Wealth Check: 'Will I be able to afford my dream home by the sea?'

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George Gill is a caretaker for Greenwich Council in London. He bought his council flat four years ago for a discounted price of £97,000. He hopes to sell it for £180,000 within the next two years and move to the West Country, but worries that the cost of moving will not leave him enough money to afford his dream Cornish bungalow.

George would like to be able to buy a two or three-bedroom property by the sea for around £170,000. He would like to find out what it costs to sell a property.

In the longer term, he would also like to be able to work part-time and is keen to help his daughter put down a deposit on a property. He hopes to retire by 2017, at the age of 60.

We asked three independent financial advisers for their help: Drew Wotherspoon, of John Charcol; Ashley Clark, of Need An Adviser.com; and Anna Bowes, of AWD Group.

Case notes

George Gill, 49, caretaker, London
Salary: £19,000 a year.
Property: Flat worth £180,000 in Blackheath, south-east London.
Savings: £5,000.
Pension: Pays £100 a month. Been paying into a local authority scheme for 20 years. Pension fund is currently worth £21,607.
Monthly outgoings: £480 on bills, £228 on tax and £200 on savings and insurance cover.


The costs involved in selling a property usually consist of two elements, Drew Wotherspoon says. First, there will be an estate agent fee to pay on sale of the property, and these usually range from 1 to 1.5 per cent. At 1 per cent the cost would be £1,800 on the type of property George is selling.

There are also legal fees, which are around £1,000, as well as survey fees. Stamp duty must also be paid on any new property worth more than £125,000. The valuation fee can vary - it can be anything up to £800 for a full structural survey. The stamp duty on a property of £170,000 would be charged at 1 per cent - equating to £1,700. This makes the total costs for a move in the region of £5,000.

Anna Bowes says George should note that if he is planning to sell after June 2007, there is also the cost of a Home Information Pack, which could cost over £500 plus VAT. But to save money she suggests he consider selling privately, through websites such as www. homesbyweb.co.uk, to avoid estate agent fees. Once he has sold his flat, Bowes is sure George will be able to find a property in Cornwall within his price range. But she warns that as the area is currently going through a property boom, he may need to compromise and buy a property inland.


Ashley Clark worries that George will have too much of his money invested in property when he retires. He points out that under the Community Care Act, people who have assets worth more than £21,000 including property, have to pay for their own social care in the event that they need long-term care in old age.

Contributions will be made towards medicines and health treatment, but you could have to pay more than £2,000 per month for full-time residential care. If you cannot afford to pay this out of your income, your local authority will pay but they may ask you to sell your home to fund care or place a legal charge over it, so that the day that you die, the property can be sold to refund care costs.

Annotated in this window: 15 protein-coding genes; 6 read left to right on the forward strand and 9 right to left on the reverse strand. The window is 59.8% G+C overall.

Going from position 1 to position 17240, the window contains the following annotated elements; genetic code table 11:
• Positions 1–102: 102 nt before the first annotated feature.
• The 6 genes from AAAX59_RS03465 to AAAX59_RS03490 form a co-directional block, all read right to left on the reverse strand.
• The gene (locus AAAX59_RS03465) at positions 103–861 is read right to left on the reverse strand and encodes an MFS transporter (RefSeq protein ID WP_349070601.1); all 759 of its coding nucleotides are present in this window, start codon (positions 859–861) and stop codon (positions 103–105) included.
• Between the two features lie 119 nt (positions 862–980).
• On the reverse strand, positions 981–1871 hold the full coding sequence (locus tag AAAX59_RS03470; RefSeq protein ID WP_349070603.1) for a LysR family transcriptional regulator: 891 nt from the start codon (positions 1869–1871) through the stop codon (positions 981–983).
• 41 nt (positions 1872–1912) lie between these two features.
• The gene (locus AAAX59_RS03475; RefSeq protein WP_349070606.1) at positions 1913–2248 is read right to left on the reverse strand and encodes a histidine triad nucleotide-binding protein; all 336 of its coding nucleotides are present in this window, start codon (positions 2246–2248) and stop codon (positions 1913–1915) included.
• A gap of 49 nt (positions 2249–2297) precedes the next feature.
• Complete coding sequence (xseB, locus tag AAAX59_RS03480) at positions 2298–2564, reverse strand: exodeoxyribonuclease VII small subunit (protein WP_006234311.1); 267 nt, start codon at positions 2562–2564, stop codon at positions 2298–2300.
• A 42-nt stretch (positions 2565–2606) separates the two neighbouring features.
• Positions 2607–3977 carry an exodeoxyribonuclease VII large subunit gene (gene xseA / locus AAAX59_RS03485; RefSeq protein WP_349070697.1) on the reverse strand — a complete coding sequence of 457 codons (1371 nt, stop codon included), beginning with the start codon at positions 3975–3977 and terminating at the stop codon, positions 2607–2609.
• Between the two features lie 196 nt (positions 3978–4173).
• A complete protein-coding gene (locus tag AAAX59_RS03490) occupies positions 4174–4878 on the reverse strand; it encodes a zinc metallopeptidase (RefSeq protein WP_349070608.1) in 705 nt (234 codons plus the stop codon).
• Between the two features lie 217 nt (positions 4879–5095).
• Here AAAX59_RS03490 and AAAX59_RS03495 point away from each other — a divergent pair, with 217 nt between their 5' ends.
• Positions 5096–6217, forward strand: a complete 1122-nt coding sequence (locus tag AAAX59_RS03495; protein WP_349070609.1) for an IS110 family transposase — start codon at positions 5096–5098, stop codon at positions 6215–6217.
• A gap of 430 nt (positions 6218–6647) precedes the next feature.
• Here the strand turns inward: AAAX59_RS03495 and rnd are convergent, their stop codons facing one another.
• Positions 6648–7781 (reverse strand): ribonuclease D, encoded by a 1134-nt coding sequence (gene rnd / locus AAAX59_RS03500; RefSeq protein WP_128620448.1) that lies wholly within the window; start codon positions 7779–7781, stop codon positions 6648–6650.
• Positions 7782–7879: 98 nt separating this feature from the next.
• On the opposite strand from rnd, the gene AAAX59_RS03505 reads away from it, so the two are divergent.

Clark suggests George should buy a normal home while he continues to work but, when he is ready to retire, he should sell up and hunt for a small holiday bungalow or static mobile home for around £45,000 and use the balance of money to enjoy retirement. George would not be allowed to be permanently resident but as long as he takes regular breaks away to visit relatives or holiday, he will not be breaking any rules. With the excess capital, George can have a great retirement and even if he is not keen on spending, he should consider making financial gifts to his daughter, Clark adds.

George is a member of the Local Authority Pension Scheme, which Bowes describes as a fantastic plan linked to his final earnings, based upon a fraction of 1/80th of his salary for each year that he is a member. He has worked for 20 years and this means a projected pension today of 20/80ths, that is £4,750.

Based on today's salary of £19,000, this gives a projected inflation-linked pension in 10 years of £7,125 a year, roughly a third of his salary, plus a tax-free lump sum of three times his pension - around £21,400.

Clark says George should work on in London for a few more years or seek employment in Cornwall, again with a local authority. That way, his pension benefits can be transferred, without penalties, from one local authority to another.

Bowes suggests George may want to consider making additional contributions to his pension, and should ask his employer about this.

Clark recommends George completes a BR19 State Pension Forecast form available from www.thepensionservice.gov.uk. It's free and will give him an idea of what his likely state pension will be.


Clark recommends George invests his £5,000 in tax-efficient savings plans. He should top up his savings and invest £3,000 each in tax-free cash individual savings accounts for himself and his wife.

George should start to build up a nest egg of around £100 a month in an ING Direct Regular savings account at 4.5 per cent a year, Clark adds.

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